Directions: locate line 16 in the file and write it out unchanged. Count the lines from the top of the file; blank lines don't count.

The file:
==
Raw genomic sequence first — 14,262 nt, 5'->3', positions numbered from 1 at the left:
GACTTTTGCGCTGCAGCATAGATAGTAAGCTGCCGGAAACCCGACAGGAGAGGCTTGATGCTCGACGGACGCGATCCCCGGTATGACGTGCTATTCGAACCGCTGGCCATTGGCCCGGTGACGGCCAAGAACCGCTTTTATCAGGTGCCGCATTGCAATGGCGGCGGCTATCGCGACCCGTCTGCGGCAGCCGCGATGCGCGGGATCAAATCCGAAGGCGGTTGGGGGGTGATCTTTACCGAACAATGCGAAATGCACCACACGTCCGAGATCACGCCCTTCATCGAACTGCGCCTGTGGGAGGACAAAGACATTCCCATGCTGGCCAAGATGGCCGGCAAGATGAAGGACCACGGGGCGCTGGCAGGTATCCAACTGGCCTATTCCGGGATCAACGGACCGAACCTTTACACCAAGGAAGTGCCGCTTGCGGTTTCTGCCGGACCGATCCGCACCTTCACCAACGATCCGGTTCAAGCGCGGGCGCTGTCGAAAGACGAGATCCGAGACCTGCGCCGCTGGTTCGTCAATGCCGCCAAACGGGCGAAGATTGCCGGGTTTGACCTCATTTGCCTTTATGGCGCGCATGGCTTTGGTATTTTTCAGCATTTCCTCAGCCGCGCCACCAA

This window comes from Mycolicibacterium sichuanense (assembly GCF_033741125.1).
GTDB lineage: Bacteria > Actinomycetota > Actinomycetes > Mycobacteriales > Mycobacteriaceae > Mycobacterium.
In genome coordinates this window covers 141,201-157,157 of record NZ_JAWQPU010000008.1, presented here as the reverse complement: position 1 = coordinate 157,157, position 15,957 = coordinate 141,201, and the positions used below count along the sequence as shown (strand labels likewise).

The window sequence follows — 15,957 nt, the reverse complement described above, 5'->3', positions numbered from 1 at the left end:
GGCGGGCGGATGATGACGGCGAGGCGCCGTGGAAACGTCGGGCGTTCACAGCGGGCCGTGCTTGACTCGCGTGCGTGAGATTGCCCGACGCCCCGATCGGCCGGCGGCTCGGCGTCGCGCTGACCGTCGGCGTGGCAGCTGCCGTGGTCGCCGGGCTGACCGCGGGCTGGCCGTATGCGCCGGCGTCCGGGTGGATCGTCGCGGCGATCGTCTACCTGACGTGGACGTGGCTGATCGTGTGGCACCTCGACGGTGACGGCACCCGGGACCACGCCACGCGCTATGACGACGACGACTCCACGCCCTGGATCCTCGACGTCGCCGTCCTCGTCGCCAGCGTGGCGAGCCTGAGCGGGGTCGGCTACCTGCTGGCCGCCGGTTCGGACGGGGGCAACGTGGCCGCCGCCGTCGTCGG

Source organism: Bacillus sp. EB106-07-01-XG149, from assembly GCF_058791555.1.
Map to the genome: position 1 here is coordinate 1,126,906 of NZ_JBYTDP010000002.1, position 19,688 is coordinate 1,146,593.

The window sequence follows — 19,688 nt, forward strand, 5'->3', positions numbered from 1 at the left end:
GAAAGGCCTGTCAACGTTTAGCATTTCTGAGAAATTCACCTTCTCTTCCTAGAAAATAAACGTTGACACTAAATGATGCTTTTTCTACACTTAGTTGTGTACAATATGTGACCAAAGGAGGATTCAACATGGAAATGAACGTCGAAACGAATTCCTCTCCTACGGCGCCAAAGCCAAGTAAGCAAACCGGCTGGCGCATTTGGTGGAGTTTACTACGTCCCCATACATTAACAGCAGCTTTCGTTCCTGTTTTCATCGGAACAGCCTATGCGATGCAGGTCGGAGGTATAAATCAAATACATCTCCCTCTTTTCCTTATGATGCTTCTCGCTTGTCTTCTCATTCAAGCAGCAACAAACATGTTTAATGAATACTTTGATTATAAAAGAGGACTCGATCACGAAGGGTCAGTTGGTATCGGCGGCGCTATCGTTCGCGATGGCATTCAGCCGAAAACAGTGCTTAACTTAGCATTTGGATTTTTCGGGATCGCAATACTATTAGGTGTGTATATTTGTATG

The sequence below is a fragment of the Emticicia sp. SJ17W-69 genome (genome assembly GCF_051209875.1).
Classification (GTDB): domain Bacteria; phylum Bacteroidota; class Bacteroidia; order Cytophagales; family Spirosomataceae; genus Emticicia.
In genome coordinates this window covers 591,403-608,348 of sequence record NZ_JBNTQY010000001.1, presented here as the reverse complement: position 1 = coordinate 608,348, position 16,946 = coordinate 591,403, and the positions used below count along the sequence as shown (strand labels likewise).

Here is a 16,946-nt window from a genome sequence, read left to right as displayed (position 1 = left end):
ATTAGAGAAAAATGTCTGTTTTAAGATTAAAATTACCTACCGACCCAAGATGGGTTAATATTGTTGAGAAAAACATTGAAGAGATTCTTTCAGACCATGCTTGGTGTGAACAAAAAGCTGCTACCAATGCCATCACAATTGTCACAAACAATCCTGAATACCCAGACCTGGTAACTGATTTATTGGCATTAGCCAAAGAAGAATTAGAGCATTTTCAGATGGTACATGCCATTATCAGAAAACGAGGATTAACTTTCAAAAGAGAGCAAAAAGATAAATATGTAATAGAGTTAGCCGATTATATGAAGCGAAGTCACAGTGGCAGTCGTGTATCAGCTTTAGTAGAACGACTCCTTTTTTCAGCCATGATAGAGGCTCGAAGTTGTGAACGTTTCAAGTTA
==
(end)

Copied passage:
ATTAGAGAAAAATGTCTGTTTTAAGATTAAAATTACCTACCGACCCAAGATGGGTTAATATTGTTGAGAAAAACATTGAAGAGATTCTTTCAGACCATGCTTGGTGTGAACAAAAAGCTGCTACCAATGCCATCACAATTGTCACAAACAATCCTGAATACCCAGACCTGGTAACTGATTTATTGGCATTAGCCAAAGAAGAATTAGAGCATTTTCAGATGGTACATGCCATTATCAGAAAACGAGGATTAACTTTCAAAAGAGAGCAAAAAGATAAATATGTAATAGAGTTAGCCGATTATATGAAGCGAAGTCACAGTGGCAGTCGTGTATCAGCTTTAGTAGAACGACTCCTTTTTTCAGCCATGATAGAGGCTCGAAGTTGTGAACGTTTCAAGTTA